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Thermal resistance

Stan Zurek, Thermal resistance,, {accessed 2020-10-29}


Thermal resistance (Rth) - a parameter describing steady state temperature rise versus dissipated power within a given device.

Thermal resistance is often denoted as Rth with the units of K/W (kelvin per watt)1) or °C/W (degree Celsius per watt).

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Thermal resistance of ferrite cores depends on their size and shape2)

by S. Zurek, Encyclopedia Magnetica, CC-BY-3.0

Experimental measurement of thermal resistance of an ETD44 transformer. The nominal power loss is applied until the transformer reaches thermal equilibrium. The temperature rise (difference between steady state and the initial temperature) divided by the applied power loss, in this case 34.4°C / 3.38 W gives the thermal resistance of 10.2°C/W for this particular prototype.

by S. Zurek, Encyclopedia Magnetica, CC-BY-3.0

Thermal resistance depends mostly on geometry and materials involved, and not on operating conditions (e.g. shape of current waveform, or switching frequency). For ferrite transformers it is found to be independent on operating frequency.3)

For example, if thermal resistance of a given device is Rth = 8°C/W, then dissipation of 5 W will make the device to run at a temperature 8°C/W · 5W = 40°C higher than its ambient temperature.

A similar concept is thermal impedance (Zth), which is used if the power is applied not continuously, but intermittently. The thermal impedance can be also used for defining the thermal properties under dynamic (transient) conditions. Thermal resistance applies only to the state of equilibrium (steady state).4)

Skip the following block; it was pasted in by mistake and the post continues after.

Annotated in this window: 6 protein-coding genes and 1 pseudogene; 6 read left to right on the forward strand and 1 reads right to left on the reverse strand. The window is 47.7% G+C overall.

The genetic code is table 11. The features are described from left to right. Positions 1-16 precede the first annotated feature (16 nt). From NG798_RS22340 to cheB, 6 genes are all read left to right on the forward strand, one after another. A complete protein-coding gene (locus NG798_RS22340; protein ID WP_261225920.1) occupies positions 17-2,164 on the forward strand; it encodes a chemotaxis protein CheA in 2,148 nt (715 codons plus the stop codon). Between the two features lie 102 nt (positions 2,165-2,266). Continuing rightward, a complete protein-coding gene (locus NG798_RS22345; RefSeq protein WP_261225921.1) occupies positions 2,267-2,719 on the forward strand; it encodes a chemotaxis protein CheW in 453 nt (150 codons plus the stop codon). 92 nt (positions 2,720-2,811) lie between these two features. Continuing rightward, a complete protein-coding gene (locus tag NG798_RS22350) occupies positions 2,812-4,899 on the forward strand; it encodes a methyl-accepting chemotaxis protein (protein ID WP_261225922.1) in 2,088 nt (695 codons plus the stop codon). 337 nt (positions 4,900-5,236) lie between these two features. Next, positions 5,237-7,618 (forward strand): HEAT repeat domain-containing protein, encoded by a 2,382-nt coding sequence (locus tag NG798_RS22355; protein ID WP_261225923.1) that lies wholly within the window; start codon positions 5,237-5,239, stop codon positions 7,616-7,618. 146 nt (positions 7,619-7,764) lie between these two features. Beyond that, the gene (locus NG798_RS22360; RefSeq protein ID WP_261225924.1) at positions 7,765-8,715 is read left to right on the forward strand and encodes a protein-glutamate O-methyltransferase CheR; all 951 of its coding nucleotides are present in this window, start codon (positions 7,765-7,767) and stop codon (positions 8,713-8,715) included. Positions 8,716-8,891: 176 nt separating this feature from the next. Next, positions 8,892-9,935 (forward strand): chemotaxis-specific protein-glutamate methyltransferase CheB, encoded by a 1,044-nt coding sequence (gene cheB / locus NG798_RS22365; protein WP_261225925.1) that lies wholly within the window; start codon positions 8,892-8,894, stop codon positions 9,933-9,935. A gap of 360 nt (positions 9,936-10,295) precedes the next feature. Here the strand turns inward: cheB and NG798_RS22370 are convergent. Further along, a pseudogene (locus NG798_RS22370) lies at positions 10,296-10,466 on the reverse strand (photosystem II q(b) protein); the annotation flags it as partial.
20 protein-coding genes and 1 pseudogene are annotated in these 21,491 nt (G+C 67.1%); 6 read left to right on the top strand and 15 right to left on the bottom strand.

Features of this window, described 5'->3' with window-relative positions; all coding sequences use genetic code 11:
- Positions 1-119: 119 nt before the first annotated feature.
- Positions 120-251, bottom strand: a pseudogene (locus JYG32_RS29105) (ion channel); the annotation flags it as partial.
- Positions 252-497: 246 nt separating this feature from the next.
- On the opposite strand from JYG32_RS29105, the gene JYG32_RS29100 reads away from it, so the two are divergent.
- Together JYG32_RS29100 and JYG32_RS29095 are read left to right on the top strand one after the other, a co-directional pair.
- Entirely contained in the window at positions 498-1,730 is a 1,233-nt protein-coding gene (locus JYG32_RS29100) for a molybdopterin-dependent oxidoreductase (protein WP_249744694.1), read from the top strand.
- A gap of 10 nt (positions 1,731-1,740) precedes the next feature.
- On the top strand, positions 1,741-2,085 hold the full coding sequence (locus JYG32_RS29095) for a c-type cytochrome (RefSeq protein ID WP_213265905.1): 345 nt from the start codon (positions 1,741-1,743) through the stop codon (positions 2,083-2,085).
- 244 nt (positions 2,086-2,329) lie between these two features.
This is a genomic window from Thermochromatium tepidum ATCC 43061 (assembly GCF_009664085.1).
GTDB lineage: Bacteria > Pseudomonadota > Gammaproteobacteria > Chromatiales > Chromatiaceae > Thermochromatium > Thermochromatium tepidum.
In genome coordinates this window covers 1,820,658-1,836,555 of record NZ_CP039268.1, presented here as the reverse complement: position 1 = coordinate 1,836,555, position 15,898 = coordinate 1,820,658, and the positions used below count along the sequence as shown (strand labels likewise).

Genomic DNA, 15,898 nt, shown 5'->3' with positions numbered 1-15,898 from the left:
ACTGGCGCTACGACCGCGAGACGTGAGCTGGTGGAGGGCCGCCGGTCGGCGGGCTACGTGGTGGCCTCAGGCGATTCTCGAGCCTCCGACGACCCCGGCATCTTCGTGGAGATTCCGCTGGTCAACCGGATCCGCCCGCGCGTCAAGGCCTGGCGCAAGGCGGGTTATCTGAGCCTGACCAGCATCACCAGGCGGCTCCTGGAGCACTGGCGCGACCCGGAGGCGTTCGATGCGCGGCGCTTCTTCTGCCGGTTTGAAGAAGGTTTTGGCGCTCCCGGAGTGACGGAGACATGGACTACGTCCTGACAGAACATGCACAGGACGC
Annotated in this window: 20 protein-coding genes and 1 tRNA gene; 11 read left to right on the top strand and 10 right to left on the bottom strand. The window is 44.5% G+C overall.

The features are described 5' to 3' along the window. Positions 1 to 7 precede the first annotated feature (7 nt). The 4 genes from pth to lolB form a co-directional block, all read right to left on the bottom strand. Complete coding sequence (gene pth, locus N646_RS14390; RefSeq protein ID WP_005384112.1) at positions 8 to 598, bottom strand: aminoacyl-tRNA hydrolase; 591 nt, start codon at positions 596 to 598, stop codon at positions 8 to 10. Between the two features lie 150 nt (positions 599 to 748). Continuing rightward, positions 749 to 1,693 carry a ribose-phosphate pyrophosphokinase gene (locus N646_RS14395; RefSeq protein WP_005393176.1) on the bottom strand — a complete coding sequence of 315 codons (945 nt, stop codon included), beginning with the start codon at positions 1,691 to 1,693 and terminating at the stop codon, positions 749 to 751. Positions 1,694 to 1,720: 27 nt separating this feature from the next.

Ways of deriving

The value of thermal resistance for a given device depends on the ratio of its total surface area to its volume, as well as thermal conductivity of the case, access to coolant (e.g. fresh air), emissivity of the surface, etc.5) Therefore, the only certain way of deriving the value of thermal resistance is to empirically measure it under nominal operating conditions, for instance on a prototype sample.

There are several empirical equations linking the size and shape of a given class of devices. For example for EE, EI, ETD and EC ferrite transformers the following formula could be used:6)

$$ R_{th} = 53 · (V_{core})^{-0.54} $$ (K/W) or (°C/W)

where: Vcore - core volume in cm3 (i.e. this the volume of the ferrite core itself as specified by the manufacturer, and not volume of the whole transformer).

So for instance for ETD44 the core volumeFerroxcube, Data sheet, ETD44/22/15, ETD cores and accessories, 2008, {accessed 8 Jul 2012} is 17.8 cm3 gives a value of 11.2°C/W. And the values given in various sources of thermal resistance of ferrite cores are between 11-12°C/W, so there is a reasonably good agreement.

An experimental measurement for a particular winding configuration and type of bobbin) give a value of 10.2 K/W (see also the graph), which is also quite close, but shows that experimental verification on a given prototype can differ from the literature values.

Empirical data given by Epcos also suggest that the thermal resistance is roughly proportional to the reciprocal of square root (power of -0.5) of the ferrite core volume, which is in agreement with the previous equation:7)

$$ R_{th} = \frac{x}{\sqrt{V_{core}}} $$ (K/W) or (°C/W)

where $x$ is the proportionality factor.


Thermal resistance is an important parameter used for correct design of most electronic power transformers. For instance, enamelled wire has a maximum rated operating temperature, which should not be exceeded.8) Depending on the cooling conditions and size, each transformer will have a specific value of thermal resistance.9)

Hence, knowing the highest expected ambient temperature (e.g. Tambient = 50°C), the highest allowed operating temperature (e.g. Tmax = 155°C), and the thermal resistance of transformer (e.g. 8 K/W) it is possible to calculate the maximum losses allowed in such transformer, which with the example values given above is 13.1 W. So the total loss (e.g. the sum of copper loss and core loss) must be kept below this value.

Calculator of maximum power loss from thermal resistance

If thermal resistance is known for given device and cooling conditions then a maximum loss dissipation can be calculated from the following equation.

$$ P_{max} = \frac{T_{max} - T_{ambient}}{R_{th}} $$ (W)

Tmax (°C) =       Tambient (°C) =       Rth (°C/W) =

      Pmax (W) =

Note: the maximum temperature must be greater than the ambient value.

See also


thermal_resistance.txt · Last modified: 2020/07/19 01:51 by stan_zurek

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